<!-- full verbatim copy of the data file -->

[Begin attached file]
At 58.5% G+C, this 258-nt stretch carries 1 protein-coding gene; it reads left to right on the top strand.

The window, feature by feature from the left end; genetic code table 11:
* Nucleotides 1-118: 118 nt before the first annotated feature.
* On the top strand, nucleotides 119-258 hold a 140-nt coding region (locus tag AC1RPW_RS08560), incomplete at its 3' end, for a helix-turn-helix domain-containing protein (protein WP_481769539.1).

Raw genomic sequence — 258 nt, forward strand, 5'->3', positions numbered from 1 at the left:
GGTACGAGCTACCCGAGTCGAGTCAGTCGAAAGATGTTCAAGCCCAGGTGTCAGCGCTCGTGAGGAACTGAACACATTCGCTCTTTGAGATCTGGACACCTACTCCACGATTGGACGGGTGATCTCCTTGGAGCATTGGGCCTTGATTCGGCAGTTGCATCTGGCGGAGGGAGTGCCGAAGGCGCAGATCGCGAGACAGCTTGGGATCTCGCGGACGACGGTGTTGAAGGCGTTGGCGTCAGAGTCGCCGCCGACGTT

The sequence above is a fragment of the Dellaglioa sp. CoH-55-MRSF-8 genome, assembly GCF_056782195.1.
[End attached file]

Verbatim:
At 58.5% G+C, this 258-nt stretch carries 1 protein-coding gene; it reads left to right on the top strand.

The window, feature by feature from the left end; genetic code table 11:
* Nucleotides 1-118: 118 nt before the first annotated feature.
* On the top strand, nucleotides 119-258 hold a 140-nt coding region (locus tag AC1RPW_RS08560), incomplete at its 3' end, for a helix-turn-helix domain-containing protein (protein WP_481769539.1).

Raw genomic sequence — 258 nt, forward strand, 5'->3', positions numbered from 1 at the left:
GGTACGAGCTACCCGAGTCGAGTCAGTCGAAAGATGTTCAAGCCCAGGTGTCAGCGCTCGTGAGGAACTGAACACATTCGCTCTTTGAGATCTGGACACCTACTCCACGATTGGACGGGTGATCTCCTTGGAGCATTGGGCCTTGATTCGGCAGTTGCATCTGGCGGAGGGAGTGCCGAAGGCGCAGATCGCGAGACAGCTTGGGATCTCGCGGACGACGGTGTTGAAGGCGTTGGCGTCAGAGTCGCCGCCGACGTT

The sequence above is a fragment of the Dellaglioa sp. CoH-55-MRSF-8 genome, assembly GCF_056782195.1.